Mangrove Support Group, whose main purpose is to improve the quality of life for PLWAs through life-skill training and undertaking activities to publicize messages relating to HIV/AIDS prevention and control, has so far been involved in a number of beneficial events. Its programme has now reached Guangdong in the south, Sichuan in the southwest and Henan in Central China, where there are thousands of cases of HIV infection stemming from the operation of sub-standard blood collection stations in the early 1990s.
Wang Longde, vice-minister of health and head of the Chinese delegation to the Bangkok conference, said that the government welcomes NGOs' involvement in China's battle with AIDS. But Li Xiang notes that the complicated procedures for NGOs to get officially registered and acknowledged are still blocking the way.
"Without proper registration, NGOs' survival and financial support cannot be guaranteed," he said, adding that the voice of NGOs is still minimal. Even though the central government is trying to ensure free treatment and medication for certain groups, such treatment and medication might not reach the end receiver in some cases because of impediments in between.
Statistics indicate that in China, as 64 per cent of HIV cases are caused by injecting drug use, and infections through sexual transmission are slowly picking up to a two-digit rate, prostitutes and drug addicts are getting increasing attention from researchers and decision makers. In the meantime, however, male homosexuals, a group with high-risk behaviour have been somewhat neglected in the government intervention measures.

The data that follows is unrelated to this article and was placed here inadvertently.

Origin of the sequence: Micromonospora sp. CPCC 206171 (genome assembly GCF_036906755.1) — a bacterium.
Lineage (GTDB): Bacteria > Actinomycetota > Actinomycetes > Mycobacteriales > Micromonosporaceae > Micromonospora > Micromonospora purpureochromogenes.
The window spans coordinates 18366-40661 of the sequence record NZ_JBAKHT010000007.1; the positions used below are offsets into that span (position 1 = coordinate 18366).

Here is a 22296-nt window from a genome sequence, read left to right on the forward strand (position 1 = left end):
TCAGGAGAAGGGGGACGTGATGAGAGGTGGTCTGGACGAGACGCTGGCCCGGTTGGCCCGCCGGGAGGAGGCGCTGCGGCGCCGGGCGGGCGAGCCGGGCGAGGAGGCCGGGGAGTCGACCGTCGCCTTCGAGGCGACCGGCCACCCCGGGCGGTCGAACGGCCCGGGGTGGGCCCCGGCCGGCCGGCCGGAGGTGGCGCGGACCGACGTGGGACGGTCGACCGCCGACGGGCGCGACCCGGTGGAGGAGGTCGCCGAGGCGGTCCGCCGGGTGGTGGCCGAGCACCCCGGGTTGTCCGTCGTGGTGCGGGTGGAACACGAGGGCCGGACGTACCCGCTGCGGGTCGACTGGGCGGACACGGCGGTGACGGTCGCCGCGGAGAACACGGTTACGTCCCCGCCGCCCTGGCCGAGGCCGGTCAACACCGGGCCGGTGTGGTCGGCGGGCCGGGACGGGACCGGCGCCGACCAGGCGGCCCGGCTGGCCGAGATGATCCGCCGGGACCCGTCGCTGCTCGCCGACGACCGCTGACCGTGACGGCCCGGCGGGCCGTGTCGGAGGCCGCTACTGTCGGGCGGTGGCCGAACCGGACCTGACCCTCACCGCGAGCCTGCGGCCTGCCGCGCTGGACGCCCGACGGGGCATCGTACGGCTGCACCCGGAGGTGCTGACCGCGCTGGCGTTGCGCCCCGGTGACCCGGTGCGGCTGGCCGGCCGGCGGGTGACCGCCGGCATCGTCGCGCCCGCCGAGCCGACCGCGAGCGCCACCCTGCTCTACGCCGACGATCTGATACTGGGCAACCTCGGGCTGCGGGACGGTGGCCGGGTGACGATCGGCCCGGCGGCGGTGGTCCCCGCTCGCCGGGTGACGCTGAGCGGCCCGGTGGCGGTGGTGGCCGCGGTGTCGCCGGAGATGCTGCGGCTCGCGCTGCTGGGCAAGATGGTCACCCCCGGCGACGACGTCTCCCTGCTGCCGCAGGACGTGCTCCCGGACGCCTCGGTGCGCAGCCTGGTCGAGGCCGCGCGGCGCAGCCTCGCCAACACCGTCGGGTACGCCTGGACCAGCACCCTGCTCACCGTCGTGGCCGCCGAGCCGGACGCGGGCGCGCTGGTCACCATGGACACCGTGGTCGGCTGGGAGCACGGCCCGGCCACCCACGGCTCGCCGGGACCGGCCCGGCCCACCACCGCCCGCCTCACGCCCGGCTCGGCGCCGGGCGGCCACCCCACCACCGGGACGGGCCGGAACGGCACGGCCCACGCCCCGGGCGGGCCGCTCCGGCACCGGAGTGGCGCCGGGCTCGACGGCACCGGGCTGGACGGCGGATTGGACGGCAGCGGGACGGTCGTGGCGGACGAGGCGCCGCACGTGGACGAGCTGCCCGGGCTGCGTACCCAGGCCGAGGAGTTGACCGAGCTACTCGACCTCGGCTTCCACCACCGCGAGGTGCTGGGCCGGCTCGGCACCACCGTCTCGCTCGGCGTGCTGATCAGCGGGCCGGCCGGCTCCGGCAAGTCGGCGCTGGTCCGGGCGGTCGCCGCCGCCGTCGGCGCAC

"Small NGOs like ours have the advantage of dealing face-to-face with HIV prevention day in and day out," says Guo Yaqi, executive director of the Beijing Gender Health Education Institute.
Chung To, an officer of the Hong Kong-based Chi Heng Foundation, which brought a 25-minute documentary film on orphans in Henan for screening during the conference, knows the great difficulty of working at the grassroots level. The foundation has helped 1,200 children orphaned by the death of their AIDS-infected patients to go back to school.
"Chi Heng was lucky to get accepted by the local government to work in Henan, because we've always maintained a low profile," says Chung.
The local government recently announced that it would build orphanages to provide a home for children whose lives have been disrupted by HIV/AIDS. Yet Chung fears living in orphanages may result in long term psychological damage to the children.
"It's better to put the children in foster families, where they can get parental love and care," Chung suggests.
His other concern is that meanwhile, "it takes multi-sectoral efforts from the health, public security and civil affairs authorities" to translate the good intentions and strong political will demonstrated by the central government into proper action.
Wan Yanhai, director of Beijing Aizhixing Institute of Health Education, which has been in the forefront in promoting the rights of PLWA in China, is very proud of the "revolutionary" role played by NGOs in drawing attention to corners largely unknown or neglected by society.
In addition, he says, there should be transparency in government-led programmes to ensure those in need actually benefit from the programmes.
(China Daily July 20, 2004)